Years and years ago, food came straight from the ground or from the branch and went directly to the table. That sort of freshness is a little harder to come by today, but not impossible. Farmers markets and roadside stands offer fresh produce, and a lucky few of us have time to cultivate gardens that produce the fruits or vegetables we feed our families.
Aside from these unique scenarios, however, most of our pantry shelves are probably lined with foods that have been processed in some way. What is a processed food? Almost everything that you buy in the grocery store falls into this category. But which processing or additives are necessary, and which should you be careful to avoid?
Choosing Processed Foods
Living a RealAge lifestyle means eating nutritious, low-calorie foods. Limiting processed foods that are high in calories and low in nutrition makes your RealAge younger.
However, eliminating processed foods altogether from your diet is not practical or even desirable in some cases. In some instances, processing can be a good thing. Cooking is a prime example of beneficial processing, because it makes food more digestible. Adding extra vitamins and minerals to foods such as orange juice or cereal may help you fill nutrition gaps in your diet. And certain processing practices help prevent food from spoiling or from being decimated by pests and may even help preserve the food's nutritional value. For example, vegetables that are "fresh frozen" may have a higher nutritional value than vegetables that are picked too early and spend weeks en route to the market. And wheat that has been processed into flour makes the food more versatile, accessible, and edible.
But oftentimes, choosing foods that have been only minimally processed is your best bet for optimizing nutrition. Highly processed foods may have less nutritional value or may contain unnecessary or nutritionally void ingredients. For example:
All flour is processed, but highly processed or refined white flour is likely to contain much less fiber and minerals such as magnesium than lightly processed whole-wheat flour.
Juices that have been processed with added sugar are higher in calories and typically less nutritious than fresh-squeezed juices.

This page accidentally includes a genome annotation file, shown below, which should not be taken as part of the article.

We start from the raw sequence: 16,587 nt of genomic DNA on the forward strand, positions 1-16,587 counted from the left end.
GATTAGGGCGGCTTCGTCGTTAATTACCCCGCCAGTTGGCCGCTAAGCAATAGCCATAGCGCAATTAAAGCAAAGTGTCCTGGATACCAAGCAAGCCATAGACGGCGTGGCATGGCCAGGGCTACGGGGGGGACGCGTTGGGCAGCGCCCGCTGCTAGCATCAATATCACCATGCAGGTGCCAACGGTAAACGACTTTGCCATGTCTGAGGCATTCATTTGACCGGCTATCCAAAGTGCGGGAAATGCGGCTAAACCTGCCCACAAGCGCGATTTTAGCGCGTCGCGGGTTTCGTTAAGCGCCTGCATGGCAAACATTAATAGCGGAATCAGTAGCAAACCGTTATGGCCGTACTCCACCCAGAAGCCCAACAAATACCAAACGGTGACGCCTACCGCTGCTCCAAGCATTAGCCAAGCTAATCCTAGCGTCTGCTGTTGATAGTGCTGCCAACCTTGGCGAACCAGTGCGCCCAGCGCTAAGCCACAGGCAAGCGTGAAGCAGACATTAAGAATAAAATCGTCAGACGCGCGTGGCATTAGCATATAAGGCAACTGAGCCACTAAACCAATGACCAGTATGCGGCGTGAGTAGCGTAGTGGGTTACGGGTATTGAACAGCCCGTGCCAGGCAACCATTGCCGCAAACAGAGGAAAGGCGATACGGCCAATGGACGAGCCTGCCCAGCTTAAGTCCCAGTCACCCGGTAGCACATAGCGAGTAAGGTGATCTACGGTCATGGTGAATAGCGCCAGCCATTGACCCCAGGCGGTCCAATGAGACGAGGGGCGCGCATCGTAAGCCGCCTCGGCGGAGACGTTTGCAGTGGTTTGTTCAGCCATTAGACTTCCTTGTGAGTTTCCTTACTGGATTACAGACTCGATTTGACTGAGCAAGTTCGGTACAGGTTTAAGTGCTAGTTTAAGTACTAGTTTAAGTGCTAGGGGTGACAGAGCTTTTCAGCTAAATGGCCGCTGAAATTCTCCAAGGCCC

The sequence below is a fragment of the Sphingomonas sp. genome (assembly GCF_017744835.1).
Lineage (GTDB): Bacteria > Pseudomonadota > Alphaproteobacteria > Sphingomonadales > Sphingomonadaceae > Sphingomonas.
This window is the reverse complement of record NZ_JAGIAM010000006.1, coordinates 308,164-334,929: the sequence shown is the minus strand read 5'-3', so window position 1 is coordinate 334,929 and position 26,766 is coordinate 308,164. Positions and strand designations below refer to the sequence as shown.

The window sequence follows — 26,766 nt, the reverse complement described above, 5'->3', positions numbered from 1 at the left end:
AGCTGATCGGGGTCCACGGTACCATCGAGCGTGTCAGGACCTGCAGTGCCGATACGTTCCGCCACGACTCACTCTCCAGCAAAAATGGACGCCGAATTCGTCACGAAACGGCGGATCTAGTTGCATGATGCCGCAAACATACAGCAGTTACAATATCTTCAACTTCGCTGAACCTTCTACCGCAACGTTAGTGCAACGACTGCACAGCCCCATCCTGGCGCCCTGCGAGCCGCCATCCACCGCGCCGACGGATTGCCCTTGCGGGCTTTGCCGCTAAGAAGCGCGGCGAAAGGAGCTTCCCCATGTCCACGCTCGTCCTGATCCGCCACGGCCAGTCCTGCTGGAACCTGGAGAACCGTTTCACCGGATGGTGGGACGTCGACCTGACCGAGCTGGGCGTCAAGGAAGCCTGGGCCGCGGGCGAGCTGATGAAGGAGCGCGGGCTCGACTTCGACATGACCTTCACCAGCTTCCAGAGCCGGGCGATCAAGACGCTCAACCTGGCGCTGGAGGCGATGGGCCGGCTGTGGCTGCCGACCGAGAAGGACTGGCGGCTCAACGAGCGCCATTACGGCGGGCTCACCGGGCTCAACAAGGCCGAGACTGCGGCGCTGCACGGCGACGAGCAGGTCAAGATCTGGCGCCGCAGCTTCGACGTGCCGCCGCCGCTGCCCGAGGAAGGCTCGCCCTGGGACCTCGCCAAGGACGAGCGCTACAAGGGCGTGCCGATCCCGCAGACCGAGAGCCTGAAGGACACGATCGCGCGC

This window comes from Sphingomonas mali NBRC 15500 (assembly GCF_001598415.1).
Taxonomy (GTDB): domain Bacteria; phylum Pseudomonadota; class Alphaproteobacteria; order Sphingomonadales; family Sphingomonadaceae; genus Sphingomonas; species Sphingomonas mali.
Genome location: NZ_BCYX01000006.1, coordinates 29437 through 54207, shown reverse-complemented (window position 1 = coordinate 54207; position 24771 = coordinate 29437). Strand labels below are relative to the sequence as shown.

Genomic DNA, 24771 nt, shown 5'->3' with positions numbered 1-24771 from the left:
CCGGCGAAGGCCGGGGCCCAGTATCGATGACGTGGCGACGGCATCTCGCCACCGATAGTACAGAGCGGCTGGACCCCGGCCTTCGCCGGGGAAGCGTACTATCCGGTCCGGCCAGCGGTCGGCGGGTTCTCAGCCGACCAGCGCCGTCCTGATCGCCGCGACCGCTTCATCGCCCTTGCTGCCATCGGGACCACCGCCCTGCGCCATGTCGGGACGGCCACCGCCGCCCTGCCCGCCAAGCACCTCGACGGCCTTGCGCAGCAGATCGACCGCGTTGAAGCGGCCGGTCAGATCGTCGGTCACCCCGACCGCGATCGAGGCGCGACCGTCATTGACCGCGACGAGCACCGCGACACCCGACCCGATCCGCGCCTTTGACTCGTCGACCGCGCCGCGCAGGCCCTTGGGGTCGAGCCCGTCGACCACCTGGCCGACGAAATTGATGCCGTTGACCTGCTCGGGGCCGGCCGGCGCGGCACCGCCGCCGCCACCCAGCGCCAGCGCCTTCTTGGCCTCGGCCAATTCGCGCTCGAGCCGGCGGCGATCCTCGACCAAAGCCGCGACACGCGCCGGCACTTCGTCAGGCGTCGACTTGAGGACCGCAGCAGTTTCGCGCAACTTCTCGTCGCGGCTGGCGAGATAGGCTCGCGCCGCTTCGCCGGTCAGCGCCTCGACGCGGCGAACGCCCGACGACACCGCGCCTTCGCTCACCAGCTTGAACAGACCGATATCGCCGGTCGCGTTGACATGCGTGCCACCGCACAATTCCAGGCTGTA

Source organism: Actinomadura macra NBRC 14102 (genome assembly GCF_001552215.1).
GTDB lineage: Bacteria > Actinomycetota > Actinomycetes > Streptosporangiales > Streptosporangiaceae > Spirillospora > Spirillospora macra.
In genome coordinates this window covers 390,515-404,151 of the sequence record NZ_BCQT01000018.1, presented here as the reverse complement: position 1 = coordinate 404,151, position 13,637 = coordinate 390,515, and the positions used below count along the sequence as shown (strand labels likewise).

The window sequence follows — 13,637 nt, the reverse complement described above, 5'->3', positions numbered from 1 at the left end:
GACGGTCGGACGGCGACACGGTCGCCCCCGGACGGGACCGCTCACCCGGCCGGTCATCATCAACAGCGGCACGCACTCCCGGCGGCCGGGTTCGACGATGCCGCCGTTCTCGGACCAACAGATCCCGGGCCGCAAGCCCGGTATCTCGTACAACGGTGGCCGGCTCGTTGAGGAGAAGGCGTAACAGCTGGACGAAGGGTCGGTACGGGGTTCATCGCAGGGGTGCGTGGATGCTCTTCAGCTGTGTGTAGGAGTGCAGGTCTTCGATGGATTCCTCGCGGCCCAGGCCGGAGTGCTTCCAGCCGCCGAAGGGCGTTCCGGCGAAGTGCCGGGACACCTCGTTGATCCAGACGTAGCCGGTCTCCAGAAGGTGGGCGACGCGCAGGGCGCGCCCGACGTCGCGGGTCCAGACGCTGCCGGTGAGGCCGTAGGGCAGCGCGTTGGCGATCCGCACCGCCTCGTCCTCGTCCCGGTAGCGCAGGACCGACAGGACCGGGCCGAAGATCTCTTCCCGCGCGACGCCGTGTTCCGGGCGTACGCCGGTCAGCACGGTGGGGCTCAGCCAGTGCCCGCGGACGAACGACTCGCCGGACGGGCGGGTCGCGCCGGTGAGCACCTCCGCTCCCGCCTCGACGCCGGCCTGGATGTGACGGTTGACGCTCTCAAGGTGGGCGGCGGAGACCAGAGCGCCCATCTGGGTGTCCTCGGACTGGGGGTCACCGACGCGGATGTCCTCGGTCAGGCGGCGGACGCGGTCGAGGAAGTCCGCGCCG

Berry pies or jams that have artificial colors added may have a vibrant hue, but artificial coloring doesn't add any nutritional value to the product. In fact, some artificial colors have been taken off the market due to health concerns associated with them.
So educating yourself about the different food additives and their uses can help you decide which ones seem appropriate and necessary for you and your lifestyle.
The Useful Side of Processed Food
There are six basic reasons food is processed, and some of them are very helpful:
To improve the flavor or color
To balance the acidity or alkalinity
To provide leavening so flour products, such as cakes and bread, rise
To preserve freshness, improve taste, and prevent spoiling
To maintain or improve the nutritional value
To maintain the consistency of a product's taste and texture
Which ingredients do what in your favorite processed foods? Take a look at the labeling of a processed food item and you are likely to find any number of impossible-to-pronounce additives with purposes that are mysterious.
Test Your Additive Savvy
Do any of the following useful additives sound familiar? In the chart below, try matching each additive with the correct statement from the drop-down menu.
Medical Disclaimer: The content on this site is for informational purposes only. It is not intended to replace professional medical advice or care from physicians or trained medical professionals. If experiencing symptoms or health problems, seek the advice of your healthcare providers.